Filed in Theravada

“We are what we think.”

“I never said that!” —the BuddhaBodhipaksa

Article Preview

To access this entire article and all other member-supported
content, join Tricycle as a Supporting or Sustaining Member

There are several kinds of Fake Buddha Quotes. Some are sayings that have been ascribed to the Buddha, often accidentally, although they are actually the words of modern Buddhist authors. Others are anonymous quotations, or quotations from sources relatively unknown, that someone, somewhere, decided would carry more heft with “The Buddha” as a byline. And then there are actual verses from the scriptures translated in such a way that either the essential meaning has been lost or new meanings have been added. This last category is well represented by the words “We are what we think. / All that we are arises with our thoughts. / With our thoughts we make the world.” You may well recognize these words as the opening of the Dhammapada, and some readers may wonder what could possibly be wrong with them. Isn’t this what the Buddha taught? Didn’t the Buddha say that the world is an illusion, that we become what we think? Let’s step back a bit and look at what the opening line of the Dhammapada actually says. The Pali text reads: Manopubbangama dhamma manosettha manomaya. I’d translate this as follows: “Mental states (dhamma) are preceded by mind (manopubbangama), have mind as their master (manosettha), are created by mind (manomaya).” The first two verses of the Dhammapada, both of which begin with the words Manopubbangama dhamma manosettha manomaya, state that suffering and joy inevitably arise from an impure or pure mind, respectively. Although mano can mean both “thought” and “mind,” you’ll note that there’s no mention in the Pali of “the world,” and therefore no suggestion that the world is created by our thoughts. The essential message of the two verses is that the ethical quality of the mind determines whether or not we suffer, so the Buddha was making a psychological point, not an ontological one. Our suspect quotation is from a much-loved version of the Dhammapada by Thomas Byrom. Byrom was an Englishman who taught history and literature at Harvard and Oxford, but nothing in the biographical notes supplied by publishers suggests that he ever taught or studied Pali, which may explain the poetic but very nonliteral nature of his translation.

Share with a Friend

Email to a Friend

Already a member? Log in to share this content.

You must be a Tricycle Community member to use this feature.

1. Join as a Basic Member

Signing up to Tricycle newsletters will enroll you as a free Tricycle Basic Member.You can opt out of our emails at any time from your account screen.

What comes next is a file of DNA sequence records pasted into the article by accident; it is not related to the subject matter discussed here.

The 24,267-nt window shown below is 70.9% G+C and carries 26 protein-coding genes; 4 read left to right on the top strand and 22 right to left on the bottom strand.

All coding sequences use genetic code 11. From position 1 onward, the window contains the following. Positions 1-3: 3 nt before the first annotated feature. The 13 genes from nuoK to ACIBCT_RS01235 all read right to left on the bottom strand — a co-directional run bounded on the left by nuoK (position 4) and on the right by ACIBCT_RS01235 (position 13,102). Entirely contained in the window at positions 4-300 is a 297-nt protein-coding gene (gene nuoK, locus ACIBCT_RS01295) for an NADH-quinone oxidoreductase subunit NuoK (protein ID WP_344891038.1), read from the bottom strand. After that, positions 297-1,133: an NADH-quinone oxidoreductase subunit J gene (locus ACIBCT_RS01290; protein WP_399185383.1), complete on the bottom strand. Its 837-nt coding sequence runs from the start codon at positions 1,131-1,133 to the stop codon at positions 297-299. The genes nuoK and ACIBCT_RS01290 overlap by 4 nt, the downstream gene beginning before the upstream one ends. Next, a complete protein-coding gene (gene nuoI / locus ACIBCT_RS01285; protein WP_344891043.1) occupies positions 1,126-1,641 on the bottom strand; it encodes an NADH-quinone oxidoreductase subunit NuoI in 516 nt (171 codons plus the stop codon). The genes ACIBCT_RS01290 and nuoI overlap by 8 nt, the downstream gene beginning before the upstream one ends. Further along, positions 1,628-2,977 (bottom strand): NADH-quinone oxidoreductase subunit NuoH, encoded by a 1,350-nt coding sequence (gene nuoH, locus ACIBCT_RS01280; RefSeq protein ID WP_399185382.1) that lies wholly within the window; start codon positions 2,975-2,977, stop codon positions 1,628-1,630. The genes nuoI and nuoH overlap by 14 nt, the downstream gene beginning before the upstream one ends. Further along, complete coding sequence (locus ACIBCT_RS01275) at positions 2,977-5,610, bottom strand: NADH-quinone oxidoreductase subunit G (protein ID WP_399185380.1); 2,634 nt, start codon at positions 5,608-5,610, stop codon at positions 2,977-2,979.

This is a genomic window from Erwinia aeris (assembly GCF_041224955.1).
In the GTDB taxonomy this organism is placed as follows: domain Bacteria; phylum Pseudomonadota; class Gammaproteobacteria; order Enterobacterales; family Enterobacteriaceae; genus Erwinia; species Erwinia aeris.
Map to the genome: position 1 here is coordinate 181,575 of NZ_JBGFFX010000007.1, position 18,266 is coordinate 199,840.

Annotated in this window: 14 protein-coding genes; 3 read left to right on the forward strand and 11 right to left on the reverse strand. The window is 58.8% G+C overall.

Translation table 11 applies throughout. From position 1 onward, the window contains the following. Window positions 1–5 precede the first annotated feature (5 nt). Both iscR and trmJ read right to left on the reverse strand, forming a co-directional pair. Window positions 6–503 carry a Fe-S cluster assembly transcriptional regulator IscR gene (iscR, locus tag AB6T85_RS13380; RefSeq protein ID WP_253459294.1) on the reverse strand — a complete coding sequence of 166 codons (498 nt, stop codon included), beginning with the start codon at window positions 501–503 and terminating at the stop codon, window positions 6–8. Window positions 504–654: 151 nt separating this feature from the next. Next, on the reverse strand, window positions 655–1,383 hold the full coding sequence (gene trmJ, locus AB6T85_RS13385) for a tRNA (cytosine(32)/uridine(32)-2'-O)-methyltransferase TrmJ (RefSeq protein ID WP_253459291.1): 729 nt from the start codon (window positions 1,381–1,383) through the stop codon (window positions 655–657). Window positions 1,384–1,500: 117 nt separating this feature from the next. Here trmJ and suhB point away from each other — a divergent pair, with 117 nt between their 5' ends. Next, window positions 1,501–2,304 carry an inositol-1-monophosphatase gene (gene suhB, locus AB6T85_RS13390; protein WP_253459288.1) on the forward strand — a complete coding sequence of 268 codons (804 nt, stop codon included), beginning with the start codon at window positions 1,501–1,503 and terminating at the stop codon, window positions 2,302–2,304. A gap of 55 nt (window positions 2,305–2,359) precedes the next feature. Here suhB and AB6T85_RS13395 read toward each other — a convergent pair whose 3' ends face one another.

2. Enter Your Message Details

Enter multiple email addresses on separate lines or separate them with commas.
CAPTCHA
This question is for testing whether you are a human visitor and to prevent automated spam submissions.

Become a Supporting Member

*With Autorenew

  • You Get
  • Tricycle | The Magazine - a one-year subscription to premier Buddhist quarterly
  • Tricycle Retreats - a new online video teaching every every week by a contemporary Buddhist teacher
  • Tricycle | The Digital Edition - web based edition of the magazine
  • The Wisdom Collection - nearly two decades of teachings by the world's most compelling teachers, from the pages of Tricycle
  • Tricycle Gallery - the best in Buddhist art to download and share with friends
  • Tricycle Book Club - online discussions with leading Buddhist authors
  • Tricycle Discussions - teacher-led explorations of dharma in daily life
  • The Tricycle Blog - our diary of the global Buddhist movement
  • Daily Dharma - heart advice delivered direct to your inbox
  • The Tricycle Newsletter - the latest news, teachings, events, and more, every Monday

Become a Supporting Member

Become a Sustaining Member

*With Autorenew

  • You Get
  • Tricycle | The Magazine - a one-year subscription to premier Buddhist quarterly
  • Tricycle Retreats - a new online video teaching every every week by a contemporary Buddhist teacher
  • Tricycle | The Digital Edition - web based edition of the magazine
  • The Wisdom Collection - nearly two decades of teachings by the world's most compelling teachers, from the pages of Tricycle
  • Tricycle Gallery - the best in Buddhist art to download and share with friends
  • Tricycle Book Club - online discussions with leading Buddhist authors
  • Tricycle Discussions - teacher-led explorations of dharma in daily life
  • The Tricycle Blog - our diary of the global Buddhist movement
  • Daily Dharma - heart advice delivered direct to your inbox
  • The Tricycle Newsletter - the latest news, teachings, events, and more, every Monday

Become a Sustaining Member